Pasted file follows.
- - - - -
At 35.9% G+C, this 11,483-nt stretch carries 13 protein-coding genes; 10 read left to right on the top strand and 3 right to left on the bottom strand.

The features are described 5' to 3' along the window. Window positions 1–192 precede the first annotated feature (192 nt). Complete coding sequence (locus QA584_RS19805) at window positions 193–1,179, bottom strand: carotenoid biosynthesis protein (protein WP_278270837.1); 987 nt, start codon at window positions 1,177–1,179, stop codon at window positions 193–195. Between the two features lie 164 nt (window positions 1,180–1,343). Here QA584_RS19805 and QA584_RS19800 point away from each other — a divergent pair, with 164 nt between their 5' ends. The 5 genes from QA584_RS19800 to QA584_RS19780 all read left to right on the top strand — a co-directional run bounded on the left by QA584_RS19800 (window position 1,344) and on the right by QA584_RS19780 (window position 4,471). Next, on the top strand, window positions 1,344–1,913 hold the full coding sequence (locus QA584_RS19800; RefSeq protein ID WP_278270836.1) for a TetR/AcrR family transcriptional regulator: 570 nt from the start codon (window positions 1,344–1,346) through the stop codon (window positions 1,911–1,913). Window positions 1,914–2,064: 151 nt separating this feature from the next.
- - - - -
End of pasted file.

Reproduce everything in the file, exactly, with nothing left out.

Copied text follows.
At 35.9% G+C, this 11,483-nt stretch carries 13 protein-coding genes; 10 read left to right on the top strand and 3 right to left on the bottom strand.

The features are described 5' to 3' along the window. Window positions 1–192 precede the first annotated feature (192 nt). Complete coding sequence (locus QA584_RS19805) at window positions 193–1,179, bottom strand: carotenoid biosynthesis protein (protein WP_278270837.1); 987 nt, start codon at window positions 1,177–1,179, stop codon at window positions 193–195. Between the two features lie 164 nt (window positions 1,180–1,343). Here QA584_RS19805 and QA584_RS19800 point away from each other — a divergent pair, with 164 nt between their 5' ends. The 5 genes from QA584_RS19800 to QA584_RS19780 all read left to right on the top strand — a co-directional run bounded on the left by QA584_RS19800 (window position 1,344) and on the right by QA584_RS19780 (window position 4,471). Next, on the top strand, window positions 1,344–1,913 hold the full coding sequence (locus QA584_RS19800; RefSeq protein ID WP_278270836.1) for a TetR/AcrR family transcriptional regulator: 570 nt from the start codon (window positions 1,344–1,346) through the stop codon (window positions 1,911–1,913). Window positions 1,914–2,064: 151 nt separating this feature from the next.